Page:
42. Thats a brilliant post IHM. You raised a point which I am sure no such mother will be able to answer and that is: How can a mother who forces her daughter to handle all the housework ever think she’s arming the girl for the future?

    Sometimes when my mom’s not keeping well, I do the dishes; and if an aunt/grandmother happens to be around, I have to endure the “you *guys* shouldn’t be doing this kind of work” lecture. This attitude kills me, especially since it sometimes occurs in the presence of cousin sisters who also study/work like me, are bound to have the same exam/office tensions as me, and are bound to be as tired as me after a long day at office/college. How can a conscientious guy ever face his sisters in such a situation?

    Me – Kiran it’s so wonderful to get a comment like this!! I think this does mean that times are changing and the new generation is more conscientious than the last one… 🙂 I wish more people reacted and felt like this… once a commenter pointed out how her husband insisted on his mother, wife etc. and all the family members sitting and eating together, and although the mother said she liked to make them eat first and then eat herself and although she objected, once she did sit down, it was obvious that she was very happy and proud of the son. Your comment reminded me of that comment. 😆


  43. Excellent post as usual, Indian Homemaker.
    Your analysis of the Punjabi proverb is absolutely spot on! One can easily get an insight into the mentality of Indian society w.r.t. girls and women.

    Basically, according to this proverb:
    1. girls = house slaves, be it as kids before marriage or be it after marriage, unless they have sons who can bring new girls into the household upon whom the donkey work is thrust upon. Unless a lady has sons, she is condemned to a lifetime of slavery and drudgery. If she has sons, then she can be the whip-holding slave driver mother-in-law to her bahus.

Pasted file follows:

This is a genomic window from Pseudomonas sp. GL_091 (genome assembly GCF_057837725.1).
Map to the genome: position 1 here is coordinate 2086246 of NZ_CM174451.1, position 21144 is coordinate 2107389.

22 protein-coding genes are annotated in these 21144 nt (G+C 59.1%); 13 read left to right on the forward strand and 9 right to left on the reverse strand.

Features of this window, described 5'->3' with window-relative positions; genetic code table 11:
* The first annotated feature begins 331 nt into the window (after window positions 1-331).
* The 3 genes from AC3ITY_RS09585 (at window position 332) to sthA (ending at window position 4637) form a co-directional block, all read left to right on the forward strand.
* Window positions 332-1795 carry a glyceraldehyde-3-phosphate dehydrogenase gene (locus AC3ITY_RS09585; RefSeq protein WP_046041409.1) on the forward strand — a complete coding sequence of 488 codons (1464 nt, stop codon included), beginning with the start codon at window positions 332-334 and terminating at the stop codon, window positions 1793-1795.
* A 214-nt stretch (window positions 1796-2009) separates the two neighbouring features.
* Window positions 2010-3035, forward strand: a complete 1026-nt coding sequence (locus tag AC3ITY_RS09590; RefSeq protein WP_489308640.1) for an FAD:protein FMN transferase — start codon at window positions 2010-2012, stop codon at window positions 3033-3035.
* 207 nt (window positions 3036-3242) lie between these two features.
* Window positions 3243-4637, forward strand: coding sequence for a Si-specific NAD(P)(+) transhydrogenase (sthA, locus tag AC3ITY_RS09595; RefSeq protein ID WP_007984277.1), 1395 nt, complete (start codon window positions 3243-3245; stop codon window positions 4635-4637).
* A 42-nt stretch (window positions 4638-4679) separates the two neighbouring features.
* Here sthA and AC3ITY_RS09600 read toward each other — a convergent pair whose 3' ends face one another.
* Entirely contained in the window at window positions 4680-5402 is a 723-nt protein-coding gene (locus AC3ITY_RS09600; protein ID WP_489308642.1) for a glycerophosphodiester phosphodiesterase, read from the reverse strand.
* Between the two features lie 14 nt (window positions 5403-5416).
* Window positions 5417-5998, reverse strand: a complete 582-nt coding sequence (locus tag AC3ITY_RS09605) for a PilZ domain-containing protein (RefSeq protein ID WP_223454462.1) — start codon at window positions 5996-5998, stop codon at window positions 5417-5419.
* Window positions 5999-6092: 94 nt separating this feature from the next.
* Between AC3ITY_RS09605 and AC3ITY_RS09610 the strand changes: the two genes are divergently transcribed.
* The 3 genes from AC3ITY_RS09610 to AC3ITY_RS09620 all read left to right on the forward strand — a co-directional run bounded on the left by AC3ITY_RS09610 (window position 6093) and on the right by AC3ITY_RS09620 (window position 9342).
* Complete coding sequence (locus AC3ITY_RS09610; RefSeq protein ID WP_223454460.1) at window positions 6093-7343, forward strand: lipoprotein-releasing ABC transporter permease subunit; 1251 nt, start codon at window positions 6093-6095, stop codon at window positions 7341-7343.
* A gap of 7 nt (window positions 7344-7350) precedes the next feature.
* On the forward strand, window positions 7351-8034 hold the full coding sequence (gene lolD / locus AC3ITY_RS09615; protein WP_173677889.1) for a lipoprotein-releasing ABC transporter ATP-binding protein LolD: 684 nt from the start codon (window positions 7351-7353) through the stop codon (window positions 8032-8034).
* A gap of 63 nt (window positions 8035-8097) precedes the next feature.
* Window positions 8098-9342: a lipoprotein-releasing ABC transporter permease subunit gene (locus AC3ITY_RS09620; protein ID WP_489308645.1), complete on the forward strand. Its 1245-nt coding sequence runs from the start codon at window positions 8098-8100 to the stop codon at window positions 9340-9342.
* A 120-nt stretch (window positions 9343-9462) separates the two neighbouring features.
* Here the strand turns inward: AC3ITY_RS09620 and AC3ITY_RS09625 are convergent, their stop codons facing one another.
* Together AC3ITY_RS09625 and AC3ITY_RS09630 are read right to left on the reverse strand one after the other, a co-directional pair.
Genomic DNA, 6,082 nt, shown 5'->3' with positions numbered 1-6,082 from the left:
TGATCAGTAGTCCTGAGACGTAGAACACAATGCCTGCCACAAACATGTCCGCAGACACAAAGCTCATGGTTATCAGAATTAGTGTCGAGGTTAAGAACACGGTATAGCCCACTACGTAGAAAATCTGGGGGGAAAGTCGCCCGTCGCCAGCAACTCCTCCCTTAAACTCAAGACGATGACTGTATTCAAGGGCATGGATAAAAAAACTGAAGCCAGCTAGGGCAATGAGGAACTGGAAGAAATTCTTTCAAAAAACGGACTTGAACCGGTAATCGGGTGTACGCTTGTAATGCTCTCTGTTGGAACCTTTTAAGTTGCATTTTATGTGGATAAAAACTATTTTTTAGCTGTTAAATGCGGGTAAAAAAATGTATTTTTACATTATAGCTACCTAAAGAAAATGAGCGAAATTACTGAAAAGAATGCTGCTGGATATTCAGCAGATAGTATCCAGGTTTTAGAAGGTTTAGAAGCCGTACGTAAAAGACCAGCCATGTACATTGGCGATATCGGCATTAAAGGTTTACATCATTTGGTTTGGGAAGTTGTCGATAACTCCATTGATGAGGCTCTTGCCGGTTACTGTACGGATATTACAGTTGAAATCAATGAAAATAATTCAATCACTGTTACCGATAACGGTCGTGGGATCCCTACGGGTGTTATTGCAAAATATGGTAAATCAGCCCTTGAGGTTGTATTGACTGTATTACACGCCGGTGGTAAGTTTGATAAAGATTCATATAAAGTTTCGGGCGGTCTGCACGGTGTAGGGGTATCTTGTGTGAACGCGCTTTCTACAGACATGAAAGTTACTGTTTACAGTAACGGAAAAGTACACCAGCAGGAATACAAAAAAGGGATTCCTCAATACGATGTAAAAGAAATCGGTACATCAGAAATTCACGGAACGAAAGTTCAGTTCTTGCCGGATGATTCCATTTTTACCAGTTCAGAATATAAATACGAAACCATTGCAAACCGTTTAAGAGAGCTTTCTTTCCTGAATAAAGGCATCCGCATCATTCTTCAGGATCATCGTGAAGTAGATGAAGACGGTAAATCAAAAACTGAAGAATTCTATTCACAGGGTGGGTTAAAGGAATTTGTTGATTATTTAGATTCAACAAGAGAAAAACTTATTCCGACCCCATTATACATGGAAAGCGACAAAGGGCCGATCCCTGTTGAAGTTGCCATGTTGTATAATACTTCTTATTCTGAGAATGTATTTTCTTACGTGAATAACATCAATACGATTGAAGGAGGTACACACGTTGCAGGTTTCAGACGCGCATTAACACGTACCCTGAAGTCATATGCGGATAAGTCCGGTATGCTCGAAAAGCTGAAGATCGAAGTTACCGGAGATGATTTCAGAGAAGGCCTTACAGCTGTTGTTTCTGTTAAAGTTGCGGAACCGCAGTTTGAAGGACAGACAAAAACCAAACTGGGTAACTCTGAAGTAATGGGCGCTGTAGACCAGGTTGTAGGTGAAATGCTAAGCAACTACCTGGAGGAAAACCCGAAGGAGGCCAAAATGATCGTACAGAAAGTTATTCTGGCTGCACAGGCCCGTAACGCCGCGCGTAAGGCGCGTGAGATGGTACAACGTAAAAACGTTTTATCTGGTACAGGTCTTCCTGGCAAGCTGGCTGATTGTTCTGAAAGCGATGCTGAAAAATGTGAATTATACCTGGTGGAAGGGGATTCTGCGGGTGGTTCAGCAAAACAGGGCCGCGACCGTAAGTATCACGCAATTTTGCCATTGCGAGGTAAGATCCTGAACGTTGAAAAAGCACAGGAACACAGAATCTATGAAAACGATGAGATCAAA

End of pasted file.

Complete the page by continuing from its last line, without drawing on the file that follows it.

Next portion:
2. Boys and men = automatically exempt from any kind of housework.
    3. Married daughters are not supposed to take care of their parents or support them in any manner.

    And we keep searching for reasons behind gender inequality in India!

    I feel that all physically able and available members of the household should chip in with housework irrespective of gender. I also feel that when all members of a family work together on some tedious household task – it decreases the monotony of the task leads to excellent family bonding. For example, recently when I was at home in Delhi, one cold Sunday morning, all three of us (mum, dad and me) got down to making lunch. I chopped the vegetables and prepared the chicken curry, dad prepared an exotic salad, and mum made some nice vegetable dish along with rice. It was so much fun working together in the kitchen!

    Even though my mum has an instinctive dislike for men hovering about in the kitchen, she still has taught me some basic secrets to the fine art of cooking (on my insistence) and does not mind help from me or my dad occasionally (unless we make a mess of things).

    Nevertheless, priority should be given to education, career and health when it comes to housework. Children should be made to chip in only to the extent it does not hamper their studies/playtime. And if both husband and wife are working in fairly stressful jobs, both should chip in equally in housework which fits their schedule and relegate the rest to domestic help/electronic gadgets (which they may be able to afford).

    Coming to the point of married women not being able to take care of their old parents, I think it is absolutely ridiculous and infuriating (another reason I hate this whole concept of “maaika – sasural” and this “apni-paraayi” division for girls pre and post marriage.)